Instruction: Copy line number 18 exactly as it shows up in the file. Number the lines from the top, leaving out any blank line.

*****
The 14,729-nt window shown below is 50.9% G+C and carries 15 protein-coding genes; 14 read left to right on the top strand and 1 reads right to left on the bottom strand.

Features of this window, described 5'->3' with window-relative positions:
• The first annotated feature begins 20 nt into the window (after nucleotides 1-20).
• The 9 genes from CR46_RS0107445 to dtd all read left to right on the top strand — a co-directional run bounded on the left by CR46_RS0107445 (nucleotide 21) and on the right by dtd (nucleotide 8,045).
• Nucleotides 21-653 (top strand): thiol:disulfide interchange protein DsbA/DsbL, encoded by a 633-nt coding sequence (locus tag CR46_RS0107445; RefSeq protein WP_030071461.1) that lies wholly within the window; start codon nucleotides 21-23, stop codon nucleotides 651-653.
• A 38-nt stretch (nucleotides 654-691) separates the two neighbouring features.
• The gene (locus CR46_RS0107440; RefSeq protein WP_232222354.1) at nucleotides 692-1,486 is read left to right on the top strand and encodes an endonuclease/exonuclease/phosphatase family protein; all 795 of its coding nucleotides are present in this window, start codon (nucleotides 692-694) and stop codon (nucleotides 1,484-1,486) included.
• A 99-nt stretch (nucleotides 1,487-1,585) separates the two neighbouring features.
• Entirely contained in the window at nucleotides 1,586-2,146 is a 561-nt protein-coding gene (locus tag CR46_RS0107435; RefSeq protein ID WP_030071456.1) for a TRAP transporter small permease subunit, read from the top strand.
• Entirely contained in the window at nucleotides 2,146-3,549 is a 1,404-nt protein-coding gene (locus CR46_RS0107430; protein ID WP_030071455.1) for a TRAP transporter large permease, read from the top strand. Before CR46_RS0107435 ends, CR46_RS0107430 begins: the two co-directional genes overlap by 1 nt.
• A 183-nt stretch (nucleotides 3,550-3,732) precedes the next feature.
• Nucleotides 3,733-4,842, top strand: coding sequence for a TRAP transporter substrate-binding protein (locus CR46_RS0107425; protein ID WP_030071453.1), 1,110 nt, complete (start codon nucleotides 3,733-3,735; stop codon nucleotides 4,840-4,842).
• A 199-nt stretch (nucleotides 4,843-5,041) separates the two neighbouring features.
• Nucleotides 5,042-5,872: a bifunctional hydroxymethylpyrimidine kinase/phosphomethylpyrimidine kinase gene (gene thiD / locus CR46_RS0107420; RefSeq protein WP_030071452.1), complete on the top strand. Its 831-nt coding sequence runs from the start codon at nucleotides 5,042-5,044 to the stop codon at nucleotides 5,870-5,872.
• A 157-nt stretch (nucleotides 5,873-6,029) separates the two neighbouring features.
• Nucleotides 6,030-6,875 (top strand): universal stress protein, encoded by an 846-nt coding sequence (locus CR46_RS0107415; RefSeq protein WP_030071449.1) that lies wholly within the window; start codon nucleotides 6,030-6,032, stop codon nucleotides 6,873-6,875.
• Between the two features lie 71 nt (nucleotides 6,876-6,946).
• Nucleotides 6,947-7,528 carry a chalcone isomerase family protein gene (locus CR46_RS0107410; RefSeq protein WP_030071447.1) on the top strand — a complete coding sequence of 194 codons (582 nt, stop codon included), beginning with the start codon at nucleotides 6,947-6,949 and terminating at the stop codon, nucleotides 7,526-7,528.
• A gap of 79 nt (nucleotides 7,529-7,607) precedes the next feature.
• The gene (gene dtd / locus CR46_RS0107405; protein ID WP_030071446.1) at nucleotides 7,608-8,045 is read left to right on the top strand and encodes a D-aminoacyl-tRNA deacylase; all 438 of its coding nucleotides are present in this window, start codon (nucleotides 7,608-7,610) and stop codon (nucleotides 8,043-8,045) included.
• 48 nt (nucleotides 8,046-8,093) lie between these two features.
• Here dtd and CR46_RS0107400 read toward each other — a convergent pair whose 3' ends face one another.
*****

• Nucleotides 6,947-7,528 carry a chalcone isomerase family protein gene (locus CR46_RS0107410; RefSeq protein WP_030071447.1) on the top strand — a complete coding sequence of 194 codons (582 nt, stop codon included), beginning with the start codon at nucleotides 6,947-6,949 and terminating at the stop codon, nucleotides 7,526-7,528.